McDonald’s fast food restaurant in Newport is considering using classical music in an attempt to stop young people causing trouble in and outside the fastfood restaurant.
Last weekend police made several arrests of young people, some as young as 12 years old, following a serious of incidents in the vicinity of McDonald’s.
McDonald’s say they are considering the use of classical music and have also agreed to switch off their free WiFi from 4pm.
“Weaponising” classical music
According to Marie Thompson of the 21st Century Research Group, University of Lincoln, the “weaponised use of classical music” has been around for more than 30 years.
More recently, in 2013, a McDonald’s in Australia began playing classical musical and opera late at night to deter young people from loitering around the restaurant.
Last year in San Francisco a Burger King also joined in and started using classical music as a way to combat loitering and panhandling.
For those who enjoy classical music, there are just 22 seats left for next week’s Isle of Wight Symphony Orchestra concert.
Egerton: “Feral and abusive”
Acting Sgt Martin Egerton, has been overseeing the crackdown in Newport told the CP,
“I know the town, I know the players and I know who’s causing the problems. It’s the same kids, the same faces.
“When you get large groups gathering it comes across as very intimidating. There were more than 60 on Friday night — all feral, abusive, threatening to fight the police.”
Bringing in officers
He went on to say,
“Fighting is one of the problems, and criminal damage. Kicking shop windows, for example. There are public order incidents too — shouting and swearing at people. Sometimes they have been drinking, but that’s not often the case.
“They know PCSOs can’t arrest them, they say, ‘you can’t tell us what to do.’ So we are bringing in officers from across the Island.”
McDonald’s: “We do not have an issue of anti-social behaviour”
A spokesperson for McDonald’s told OnTheWight,
“We do not have an issue of anti-social behaviour in our Newport, Isle of Wight restaurant, however we do work closely with the police and local authorities to address issues in the wider community.
“Along with other local businesses we have agreed to assist the police and, at their request, will be limiting the WiFi in the restaurant in the evenings and playing classical music until the end of the month.”
Plans to engage
Former youth work Darren Galpin is inviting others to join him tonight from 5.30pm in Costa Coffee.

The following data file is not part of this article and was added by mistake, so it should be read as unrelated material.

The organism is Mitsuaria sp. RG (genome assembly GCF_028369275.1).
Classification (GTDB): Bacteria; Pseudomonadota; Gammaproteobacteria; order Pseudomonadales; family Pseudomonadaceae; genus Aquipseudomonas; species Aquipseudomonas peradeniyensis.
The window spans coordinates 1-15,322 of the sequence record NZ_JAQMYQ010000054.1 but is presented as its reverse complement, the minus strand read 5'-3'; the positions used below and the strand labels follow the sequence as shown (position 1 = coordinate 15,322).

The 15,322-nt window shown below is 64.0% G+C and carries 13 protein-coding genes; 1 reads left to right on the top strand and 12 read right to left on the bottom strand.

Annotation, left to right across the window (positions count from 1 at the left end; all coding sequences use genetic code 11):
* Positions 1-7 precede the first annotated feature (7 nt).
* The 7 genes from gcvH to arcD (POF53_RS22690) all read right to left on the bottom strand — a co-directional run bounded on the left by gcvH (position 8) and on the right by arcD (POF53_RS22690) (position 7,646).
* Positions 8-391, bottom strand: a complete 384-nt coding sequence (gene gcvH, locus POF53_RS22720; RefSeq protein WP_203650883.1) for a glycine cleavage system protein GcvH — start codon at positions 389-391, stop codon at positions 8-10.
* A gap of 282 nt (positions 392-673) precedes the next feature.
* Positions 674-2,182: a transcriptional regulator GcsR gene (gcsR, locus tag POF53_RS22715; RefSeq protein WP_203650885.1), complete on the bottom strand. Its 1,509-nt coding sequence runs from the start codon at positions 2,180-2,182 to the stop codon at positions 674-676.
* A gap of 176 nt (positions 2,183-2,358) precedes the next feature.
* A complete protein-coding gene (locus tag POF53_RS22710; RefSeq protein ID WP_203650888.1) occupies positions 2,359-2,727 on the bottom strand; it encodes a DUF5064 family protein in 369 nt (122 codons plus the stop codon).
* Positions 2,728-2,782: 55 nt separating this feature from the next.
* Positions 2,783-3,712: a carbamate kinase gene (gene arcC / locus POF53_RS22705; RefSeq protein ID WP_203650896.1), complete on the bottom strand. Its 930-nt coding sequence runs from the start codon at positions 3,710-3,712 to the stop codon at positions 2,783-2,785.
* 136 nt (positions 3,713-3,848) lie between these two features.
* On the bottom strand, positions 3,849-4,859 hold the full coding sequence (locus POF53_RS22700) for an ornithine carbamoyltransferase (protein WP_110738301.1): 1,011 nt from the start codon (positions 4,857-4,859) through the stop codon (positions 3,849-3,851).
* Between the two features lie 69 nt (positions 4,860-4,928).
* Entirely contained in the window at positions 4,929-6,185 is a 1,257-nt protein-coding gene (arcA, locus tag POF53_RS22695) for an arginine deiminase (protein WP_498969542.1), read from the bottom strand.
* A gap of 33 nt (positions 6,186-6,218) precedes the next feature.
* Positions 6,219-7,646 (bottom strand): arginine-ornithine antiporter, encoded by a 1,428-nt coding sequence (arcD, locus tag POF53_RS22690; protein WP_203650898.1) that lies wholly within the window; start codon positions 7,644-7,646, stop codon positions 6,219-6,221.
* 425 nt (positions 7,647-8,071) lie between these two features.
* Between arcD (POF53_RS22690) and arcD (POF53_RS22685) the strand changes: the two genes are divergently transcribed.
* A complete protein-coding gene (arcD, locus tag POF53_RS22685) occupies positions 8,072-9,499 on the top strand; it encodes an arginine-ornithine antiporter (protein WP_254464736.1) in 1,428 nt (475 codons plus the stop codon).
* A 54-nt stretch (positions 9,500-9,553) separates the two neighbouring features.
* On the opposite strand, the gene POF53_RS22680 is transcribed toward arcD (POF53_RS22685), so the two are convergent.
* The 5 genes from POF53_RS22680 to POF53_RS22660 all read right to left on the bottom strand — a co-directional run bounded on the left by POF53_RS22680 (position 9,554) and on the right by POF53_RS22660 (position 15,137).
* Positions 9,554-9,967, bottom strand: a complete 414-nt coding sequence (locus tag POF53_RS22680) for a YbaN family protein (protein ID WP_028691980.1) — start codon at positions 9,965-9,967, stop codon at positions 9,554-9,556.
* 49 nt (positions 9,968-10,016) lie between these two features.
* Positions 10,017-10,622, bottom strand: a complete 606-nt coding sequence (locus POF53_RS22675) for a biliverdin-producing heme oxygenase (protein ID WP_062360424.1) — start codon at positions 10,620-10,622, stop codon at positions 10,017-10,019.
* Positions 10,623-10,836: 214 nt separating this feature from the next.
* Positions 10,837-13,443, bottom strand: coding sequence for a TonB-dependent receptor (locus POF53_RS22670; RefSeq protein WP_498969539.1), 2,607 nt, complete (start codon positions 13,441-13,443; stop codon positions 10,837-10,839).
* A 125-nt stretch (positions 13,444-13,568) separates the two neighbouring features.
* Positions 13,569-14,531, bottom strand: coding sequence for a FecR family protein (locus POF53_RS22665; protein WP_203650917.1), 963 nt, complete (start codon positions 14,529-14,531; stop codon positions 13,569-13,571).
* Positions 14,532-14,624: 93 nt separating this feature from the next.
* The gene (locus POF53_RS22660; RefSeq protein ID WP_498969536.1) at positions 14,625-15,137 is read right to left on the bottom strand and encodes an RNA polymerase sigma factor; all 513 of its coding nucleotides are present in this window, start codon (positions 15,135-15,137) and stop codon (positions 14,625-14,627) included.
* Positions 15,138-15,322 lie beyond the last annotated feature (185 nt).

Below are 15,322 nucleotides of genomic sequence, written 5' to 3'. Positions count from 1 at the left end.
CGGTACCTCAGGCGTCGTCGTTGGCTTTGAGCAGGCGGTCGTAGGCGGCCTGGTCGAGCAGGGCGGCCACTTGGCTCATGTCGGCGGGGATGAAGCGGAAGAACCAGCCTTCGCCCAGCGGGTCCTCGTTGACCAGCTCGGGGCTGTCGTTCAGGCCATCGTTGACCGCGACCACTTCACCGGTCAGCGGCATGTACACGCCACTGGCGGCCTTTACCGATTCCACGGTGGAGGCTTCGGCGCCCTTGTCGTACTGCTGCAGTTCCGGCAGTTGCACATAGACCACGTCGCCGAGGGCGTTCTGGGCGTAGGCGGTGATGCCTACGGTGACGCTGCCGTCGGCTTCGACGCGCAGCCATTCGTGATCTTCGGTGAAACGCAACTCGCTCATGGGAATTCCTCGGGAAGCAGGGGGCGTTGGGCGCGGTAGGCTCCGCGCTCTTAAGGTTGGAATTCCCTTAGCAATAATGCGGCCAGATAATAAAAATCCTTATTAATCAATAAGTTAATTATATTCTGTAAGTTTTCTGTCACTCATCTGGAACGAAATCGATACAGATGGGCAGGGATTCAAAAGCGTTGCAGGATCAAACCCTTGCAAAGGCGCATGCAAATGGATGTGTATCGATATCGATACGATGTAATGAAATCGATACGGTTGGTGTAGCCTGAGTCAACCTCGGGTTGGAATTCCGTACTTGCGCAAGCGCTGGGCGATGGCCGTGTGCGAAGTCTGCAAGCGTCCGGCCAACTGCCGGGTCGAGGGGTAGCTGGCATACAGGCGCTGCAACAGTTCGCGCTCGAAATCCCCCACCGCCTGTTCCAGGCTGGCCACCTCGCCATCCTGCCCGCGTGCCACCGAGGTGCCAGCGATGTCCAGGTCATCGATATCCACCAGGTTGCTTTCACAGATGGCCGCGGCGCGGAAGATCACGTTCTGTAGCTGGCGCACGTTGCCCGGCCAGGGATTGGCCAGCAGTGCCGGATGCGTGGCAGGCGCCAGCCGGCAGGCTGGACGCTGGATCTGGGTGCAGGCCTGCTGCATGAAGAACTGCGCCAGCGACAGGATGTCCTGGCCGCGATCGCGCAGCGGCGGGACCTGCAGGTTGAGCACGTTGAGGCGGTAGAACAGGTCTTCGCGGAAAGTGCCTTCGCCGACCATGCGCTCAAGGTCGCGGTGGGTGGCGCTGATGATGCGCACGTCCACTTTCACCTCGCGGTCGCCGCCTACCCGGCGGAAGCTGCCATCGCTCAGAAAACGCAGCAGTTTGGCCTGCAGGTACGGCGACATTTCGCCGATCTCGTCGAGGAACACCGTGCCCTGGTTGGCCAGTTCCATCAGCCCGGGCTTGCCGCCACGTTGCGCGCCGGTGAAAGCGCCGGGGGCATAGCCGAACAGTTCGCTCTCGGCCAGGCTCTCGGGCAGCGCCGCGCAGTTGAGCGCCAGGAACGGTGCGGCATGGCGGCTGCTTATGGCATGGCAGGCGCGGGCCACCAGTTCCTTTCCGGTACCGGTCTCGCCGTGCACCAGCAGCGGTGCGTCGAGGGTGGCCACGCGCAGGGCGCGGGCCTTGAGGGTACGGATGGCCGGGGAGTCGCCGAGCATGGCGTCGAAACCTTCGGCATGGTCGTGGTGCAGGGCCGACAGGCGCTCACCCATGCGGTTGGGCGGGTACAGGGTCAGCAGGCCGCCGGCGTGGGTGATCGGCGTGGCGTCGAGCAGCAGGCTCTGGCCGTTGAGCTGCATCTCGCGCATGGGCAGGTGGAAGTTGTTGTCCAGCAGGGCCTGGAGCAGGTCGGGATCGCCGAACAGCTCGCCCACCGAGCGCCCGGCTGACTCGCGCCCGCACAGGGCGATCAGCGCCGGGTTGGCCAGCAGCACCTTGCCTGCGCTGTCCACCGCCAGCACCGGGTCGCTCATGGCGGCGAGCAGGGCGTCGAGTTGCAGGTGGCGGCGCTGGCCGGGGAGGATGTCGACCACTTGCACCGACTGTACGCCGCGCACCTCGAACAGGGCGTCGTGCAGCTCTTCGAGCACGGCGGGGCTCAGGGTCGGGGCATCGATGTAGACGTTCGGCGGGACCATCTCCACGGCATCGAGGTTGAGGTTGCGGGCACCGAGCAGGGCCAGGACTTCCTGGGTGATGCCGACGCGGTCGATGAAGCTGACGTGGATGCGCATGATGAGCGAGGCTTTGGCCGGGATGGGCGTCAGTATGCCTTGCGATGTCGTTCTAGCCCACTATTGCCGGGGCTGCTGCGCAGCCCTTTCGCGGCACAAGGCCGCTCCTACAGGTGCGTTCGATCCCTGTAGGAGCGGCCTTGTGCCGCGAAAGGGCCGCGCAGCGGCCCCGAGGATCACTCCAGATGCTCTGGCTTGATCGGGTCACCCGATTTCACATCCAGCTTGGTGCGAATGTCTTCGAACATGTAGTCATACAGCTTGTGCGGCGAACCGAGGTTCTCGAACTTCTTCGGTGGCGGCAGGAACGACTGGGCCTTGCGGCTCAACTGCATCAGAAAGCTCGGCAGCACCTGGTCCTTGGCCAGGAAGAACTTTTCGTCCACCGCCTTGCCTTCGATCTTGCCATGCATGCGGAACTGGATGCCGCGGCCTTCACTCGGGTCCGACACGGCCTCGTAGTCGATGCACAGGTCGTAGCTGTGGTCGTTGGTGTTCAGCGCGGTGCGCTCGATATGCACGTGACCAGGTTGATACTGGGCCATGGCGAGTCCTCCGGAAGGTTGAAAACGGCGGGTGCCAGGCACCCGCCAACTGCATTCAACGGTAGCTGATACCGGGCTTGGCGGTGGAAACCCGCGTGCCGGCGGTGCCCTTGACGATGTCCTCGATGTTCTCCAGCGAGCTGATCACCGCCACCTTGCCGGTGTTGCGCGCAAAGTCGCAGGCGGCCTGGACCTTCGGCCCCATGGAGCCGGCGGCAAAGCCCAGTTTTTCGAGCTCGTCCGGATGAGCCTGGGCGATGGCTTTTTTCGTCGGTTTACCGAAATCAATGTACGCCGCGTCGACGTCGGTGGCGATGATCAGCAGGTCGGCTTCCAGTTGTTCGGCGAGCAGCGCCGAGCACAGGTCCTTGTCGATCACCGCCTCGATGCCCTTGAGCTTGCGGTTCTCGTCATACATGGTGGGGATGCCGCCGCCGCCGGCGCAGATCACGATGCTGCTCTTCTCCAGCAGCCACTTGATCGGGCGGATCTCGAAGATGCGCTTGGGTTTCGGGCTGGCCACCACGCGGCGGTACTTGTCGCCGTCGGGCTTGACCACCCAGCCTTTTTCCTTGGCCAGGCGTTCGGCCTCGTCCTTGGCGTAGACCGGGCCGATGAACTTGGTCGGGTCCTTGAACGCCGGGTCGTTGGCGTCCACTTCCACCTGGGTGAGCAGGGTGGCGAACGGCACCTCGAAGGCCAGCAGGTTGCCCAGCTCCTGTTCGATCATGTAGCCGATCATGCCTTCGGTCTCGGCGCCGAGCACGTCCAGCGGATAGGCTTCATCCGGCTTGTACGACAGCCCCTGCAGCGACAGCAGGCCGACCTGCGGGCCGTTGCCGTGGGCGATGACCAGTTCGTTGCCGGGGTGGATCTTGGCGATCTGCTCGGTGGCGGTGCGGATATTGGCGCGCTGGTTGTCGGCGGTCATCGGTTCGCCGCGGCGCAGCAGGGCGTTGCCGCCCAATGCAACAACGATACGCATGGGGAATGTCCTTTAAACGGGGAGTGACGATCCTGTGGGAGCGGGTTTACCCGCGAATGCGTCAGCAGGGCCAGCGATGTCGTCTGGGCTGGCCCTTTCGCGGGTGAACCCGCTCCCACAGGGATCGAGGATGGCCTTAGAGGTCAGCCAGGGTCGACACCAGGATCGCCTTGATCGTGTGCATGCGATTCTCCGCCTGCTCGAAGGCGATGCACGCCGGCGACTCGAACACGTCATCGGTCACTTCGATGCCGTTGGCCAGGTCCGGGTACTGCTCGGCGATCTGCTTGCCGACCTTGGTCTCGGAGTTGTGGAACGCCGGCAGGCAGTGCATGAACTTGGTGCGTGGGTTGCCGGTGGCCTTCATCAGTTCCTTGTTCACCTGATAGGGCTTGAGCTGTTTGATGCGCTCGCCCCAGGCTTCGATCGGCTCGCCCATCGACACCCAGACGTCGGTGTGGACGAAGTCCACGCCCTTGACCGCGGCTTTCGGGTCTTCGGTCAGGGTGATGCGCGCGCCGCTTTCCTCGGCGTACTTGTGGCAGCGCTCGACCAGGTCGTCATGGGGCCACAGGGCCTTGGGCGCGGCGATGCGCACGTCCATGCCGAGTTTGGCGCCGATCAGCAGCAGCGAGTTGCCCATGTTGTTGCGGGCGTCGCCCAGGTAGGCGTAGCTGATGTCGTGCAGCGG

He plans to have “dialogue with some of the youngsters, so we might better understand why all this group disorder is happening”.
He and others will also be attending next week’s full council meeting on Wednesday 16th to register their opposition to continued cuts to public services, which he feels is contributing to the problems being experienced on the Island.
Operation Varney is our response to anti-social behaviour in Newport’s town centre, including the Church Litten and bus station area in the centre of the town.
This is an ongoing priority for Newport’s Neighbourhood Policing Team and our colleagues in the Isle of Wight Community Safety Partnership.
If anti-social behaviour is affecting your quality of life, or making you fear for your safety or the safety of others, there are people who can help. You can contact the police, your local council Community Safety Department or, if relevant, your housing provider. These partner agencies have a role to play in reducing anti-social behaviour, supporting the most vulnerable and dealing with the people responsible.
Anti-social behaviour is an incident that may not necessarily be a criminal offence, where the behaviour of an individual or group causes or is likely to cause:
- Harassment, alarm or distress to any person, not of the same household
- Another party feeling personally threatened
- Creates a public nuisance or detrimental impact upon the environment
- Has a detrimental effect upon the quality of life of an individual or the community as a whole.
Advice for parents
If you have children under the age of 18 please help us by following this advice:
- Before they go out, find out what your children are doing, where they are going, and when and how they will be getting home.
- Sometimes children do not consider the consequences of their actions, so ask them to think about whether they could be causing distress to others, damaging the environment or putting themselves in danger.
- Often children do not need to buy alcohol, they take it from home without their parents’ knowledge. Keep alcohol in a safe place and keep a check on how much you have, so that you will know if any goes missing.
- Young people are also often the victims of disorder, so if you or your child experience anti-social behaviour, make sure you report it to the police. We cannot send officers to every incident, but if you let us know what is happening in your area, we can make sure our resources are targeted effectively.